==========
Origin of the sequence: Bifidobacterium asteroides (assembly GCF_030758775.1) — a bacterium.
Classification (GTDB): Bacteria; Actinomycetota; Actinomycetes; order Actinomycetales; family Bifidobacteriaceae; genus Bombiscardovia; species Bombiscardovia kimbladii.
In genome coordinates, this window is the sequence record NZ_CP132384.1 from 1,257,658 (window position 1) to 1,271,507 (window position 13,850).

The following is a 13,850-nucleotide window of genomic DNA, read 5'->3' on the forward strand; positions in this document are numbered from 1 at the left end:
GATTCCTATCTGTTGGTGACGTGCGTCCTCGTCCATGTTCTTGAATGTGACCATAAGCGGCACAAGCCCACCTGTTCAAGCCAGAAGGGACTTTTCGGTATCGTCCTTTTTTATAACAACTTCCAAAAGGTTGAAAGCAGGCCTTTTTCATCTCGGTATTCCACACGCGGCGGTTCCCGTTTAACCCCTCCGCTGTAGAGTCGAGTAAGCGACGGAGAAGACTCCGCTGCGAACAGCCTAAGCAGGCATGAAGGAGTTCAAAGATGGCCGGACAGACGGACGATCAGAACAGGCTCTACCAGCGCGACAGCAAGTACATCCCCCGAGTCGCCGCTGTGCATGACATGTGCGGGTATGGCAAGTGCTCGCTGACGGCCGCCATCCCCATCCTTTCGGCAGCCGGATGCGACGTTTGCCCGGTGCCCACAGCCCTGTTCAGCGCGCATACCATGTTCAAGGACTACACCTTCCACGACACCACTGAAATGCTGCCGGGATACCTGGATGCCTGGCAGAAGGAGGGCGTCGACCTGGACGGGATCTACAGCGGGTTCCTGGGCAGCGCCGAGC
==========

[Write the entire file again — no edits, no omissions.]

Origin of the sequence: Bifidobacterium asteroides (assembly GCF_030758775.1) — a bacterium.
Classification (GTDB): Bacteria; Actinomycetota; Actinomycetes; order Actinomycetales; family Bifidobacteriaceae; genus Bombiscardovia; species Bombiscardovia kimbladii.
In genome coordinates, this window is the sequence record NZ_CP132384.1 from 1,257,658 (window position 1) to 1,271,507 (window position 13,850).

The following is a 13,850-nucleotide window of genomic DNA, read 5'->3' on the forward strand; positions in this document are numbered from 1 at the left end:
GATTCCTATCTGTTGGTGACGTGCGTCCTCGTCCATGTTCTTGAATGTGACCATAAGCGGCACAAGCCCACCTGTTCAAGCCAGAAGGGACTTTTCGGTATCGTCCTTTTTTATAACAACTTCCAAAAGGTTGAAAGCAGGCCTTTTTCATCTCGGTATTCCACACGCGGCGGTTCCCGTTTAACCCCTCCGCTGTAGAGTCGAGTAAGCGACGGAGAAGACTCCGCTGCGAACAGCCTAAGCAGGCATGAAGGAGTTCAAAGATGGCCGGACAGACGGACGATCAGAACAGGCTCTACCAGCGCGACAGCAAGTACATCCCCCGAGTCGCCGCTGTGCATGACATGTGCGGGTATGGCAAGTGCTCGCTGACGGCCGCCATCCCCATCCTTTCGGCAGCCGGATGCGACGTTTGCCCGGTGCCCACAGCCCTGTTCAGCGCGCATACCATGTTCAAGGACTACACCTTCCACGACACCACTGAAATGCTGCCGGGATACCTGGATGCCTGGCAGAAGGAGGGCGTCGACCTGGACGGGATCTACAGCGGGTTCCTGGGCAGCGCCGAGC